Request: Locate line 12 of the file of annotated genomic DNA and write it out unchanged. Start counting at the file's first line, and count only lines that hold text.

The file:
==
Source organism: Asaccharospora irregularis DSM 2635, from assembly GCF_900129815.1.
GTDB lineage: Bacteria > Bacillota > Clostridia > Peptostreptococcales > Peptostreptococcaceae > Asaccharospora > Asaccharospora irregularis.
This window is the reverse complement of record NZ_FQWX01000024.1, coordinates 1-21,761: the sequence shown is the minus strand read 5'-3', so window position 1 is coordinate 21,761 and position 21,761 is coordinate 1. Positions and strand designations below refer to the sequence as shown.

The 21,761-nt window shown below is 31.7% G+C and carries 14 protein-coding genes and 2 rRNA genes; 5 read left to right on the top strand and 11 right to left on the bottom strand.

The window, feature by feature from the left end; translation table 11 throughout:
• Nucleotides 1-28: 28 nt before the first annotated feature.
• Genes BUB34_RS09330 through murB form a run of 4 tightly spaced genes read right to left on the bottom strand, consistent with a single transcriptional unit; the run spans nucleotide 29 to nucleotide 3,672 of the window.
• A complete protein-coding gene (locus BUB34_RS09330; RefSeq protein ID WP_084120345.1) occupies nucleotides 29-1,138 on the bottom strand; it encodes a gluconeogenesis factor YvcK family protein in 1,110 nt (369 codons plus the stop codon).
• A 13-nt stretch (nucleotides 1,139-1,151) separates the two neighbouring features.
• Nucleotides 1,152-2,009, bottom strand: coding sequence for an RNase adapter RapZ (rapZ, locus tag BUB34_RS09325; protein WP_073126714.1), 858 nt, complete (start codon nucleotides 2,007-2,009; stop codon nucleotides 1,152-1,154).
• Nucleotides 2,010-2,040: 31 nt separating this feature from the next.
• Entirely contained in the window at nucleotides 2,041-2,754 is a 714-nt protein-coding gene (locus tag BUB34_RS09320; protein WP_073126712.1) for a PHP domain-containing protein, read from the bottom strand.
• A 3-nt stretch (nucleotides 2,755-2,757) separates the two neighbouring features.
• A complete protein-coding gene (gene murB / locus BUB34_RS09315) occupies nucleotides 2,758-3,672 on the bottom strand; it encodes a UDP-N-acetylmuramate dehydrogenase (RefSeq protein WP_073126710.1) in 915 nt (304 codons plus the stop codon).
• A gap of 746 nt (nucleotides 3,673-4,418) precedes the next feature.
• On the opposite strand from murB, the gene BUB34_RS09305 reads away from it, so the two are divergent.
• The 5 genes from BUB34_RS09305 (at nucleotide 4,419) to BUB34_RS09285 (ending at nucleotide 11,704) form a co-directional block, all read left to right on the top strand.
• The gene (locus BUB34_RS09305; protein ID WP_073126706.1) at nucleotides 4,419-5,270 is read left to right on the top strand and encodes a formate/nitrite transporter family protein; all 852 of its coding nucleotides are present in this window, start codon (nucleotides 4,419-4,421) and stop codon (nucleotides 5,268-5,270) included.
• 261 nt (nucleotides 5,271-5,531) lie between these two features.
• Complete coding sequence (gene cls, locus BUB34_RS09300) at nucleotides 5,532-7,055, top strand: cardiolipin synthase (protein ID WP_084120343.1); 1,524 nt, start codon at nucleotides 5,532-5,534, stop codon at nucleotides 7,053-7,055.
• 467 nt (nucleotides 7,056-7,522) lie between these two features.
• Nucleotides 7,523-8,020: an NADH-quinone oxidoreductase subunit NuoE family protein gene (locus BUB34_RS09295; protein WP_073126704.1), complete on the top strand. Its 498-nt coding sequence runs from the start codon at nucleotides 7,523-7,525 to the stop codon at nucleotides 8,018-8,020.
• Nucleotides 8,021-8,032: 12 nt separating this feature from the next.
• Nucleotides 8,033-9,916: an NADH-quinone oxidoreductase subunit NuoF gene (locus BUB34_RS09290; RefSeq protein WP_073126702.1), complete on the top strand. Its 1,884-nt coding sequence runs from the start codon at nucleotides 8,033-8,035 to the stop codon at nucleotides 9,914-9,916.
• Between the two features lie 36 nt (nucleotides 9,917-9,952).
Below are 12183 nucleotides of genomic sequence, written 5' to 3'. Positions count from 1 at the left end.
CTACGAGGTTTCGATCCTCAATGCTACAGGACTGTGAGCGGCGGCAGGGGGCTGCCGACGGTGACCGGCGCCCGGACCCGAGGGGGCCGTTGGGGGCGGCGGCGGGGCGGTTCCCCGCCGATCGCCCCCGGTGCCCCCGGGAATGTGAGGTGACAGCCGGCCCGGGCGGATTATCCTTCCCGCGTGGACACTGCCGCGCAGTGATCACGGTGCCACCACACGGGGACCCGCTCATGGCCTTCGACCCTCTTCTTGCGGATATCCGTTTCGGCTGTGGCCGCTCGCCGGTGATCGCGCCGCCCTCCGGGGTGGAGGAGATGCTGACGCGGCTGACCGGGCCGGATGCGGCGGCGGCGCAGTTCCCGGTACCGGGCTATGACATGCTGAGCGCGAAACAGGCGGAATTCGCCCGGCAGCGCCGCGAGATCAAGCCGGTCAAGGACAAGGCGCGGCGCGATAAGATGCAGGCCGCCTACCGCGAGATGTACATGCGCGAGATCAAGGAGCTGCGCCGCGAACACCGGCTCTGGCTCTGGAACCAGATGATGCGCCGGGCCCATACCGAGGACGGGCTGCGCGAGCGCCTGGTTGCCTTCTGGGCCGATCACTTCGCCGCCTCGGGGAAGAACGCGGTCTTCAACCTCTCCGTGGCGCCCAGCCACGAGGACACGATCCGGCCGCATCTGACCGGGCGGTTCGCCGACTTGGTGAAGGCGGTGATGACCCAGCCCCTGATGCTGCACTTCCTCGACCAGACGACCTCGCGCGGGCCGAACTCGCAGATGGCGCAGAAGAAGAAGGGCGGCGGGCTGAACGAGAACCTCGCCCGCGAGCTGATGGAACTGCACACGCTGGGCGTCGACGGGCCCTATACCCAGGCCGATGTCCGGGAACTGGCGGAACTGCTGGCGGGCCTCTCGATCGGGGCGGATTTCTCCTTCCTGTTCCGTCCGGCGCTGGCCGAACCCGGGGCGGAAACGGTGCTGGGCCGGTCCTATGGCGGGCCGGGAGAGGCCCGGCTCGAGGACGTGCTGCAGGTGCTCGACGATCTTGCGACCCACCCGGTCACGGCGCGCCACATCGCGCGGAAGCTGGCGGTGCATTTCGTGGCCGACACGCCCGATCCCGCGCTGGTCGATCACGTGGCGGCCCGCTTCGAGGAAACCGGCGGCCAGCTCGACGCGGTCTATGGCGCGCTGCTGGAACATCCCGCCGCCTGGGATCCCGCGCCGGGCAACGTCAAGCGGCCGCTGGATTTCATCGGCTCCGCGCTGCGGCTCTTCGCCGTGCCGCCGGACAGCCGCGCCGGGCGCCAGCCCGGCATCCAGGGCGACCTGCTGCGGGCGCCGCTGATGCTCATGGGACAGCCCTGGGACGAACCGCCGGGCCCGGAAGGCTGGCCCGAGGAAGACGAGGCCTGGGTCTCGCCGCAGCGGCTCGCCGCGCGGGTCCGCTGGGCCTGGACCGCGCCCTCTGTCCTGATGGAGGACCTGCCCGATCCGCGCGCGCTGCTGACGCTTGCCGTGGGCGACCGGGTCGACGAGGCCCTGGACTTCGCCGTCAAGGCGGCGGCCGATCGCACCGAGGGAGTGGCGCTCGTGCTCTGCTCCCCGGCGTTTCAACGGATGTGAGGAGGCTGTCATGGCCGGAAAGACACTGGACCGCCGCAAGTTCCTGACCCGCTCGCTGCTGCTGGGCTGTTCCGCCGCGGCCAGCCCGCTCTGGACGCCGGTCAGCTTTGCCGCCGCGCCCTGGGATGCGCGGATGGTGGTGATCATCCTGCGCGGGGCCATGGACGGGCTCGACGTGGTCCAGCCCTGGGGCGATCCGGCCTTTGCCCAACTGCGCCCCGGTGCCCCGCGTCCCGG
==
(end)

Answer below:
• Entirely contained in the window at nucleotides 2,041-2,754 is a 714-nt protein-coding gene (locus tag BUB34_RS09320; protein WP_073126712.1) for a PHP domain-containing protein, read from the bottom strand.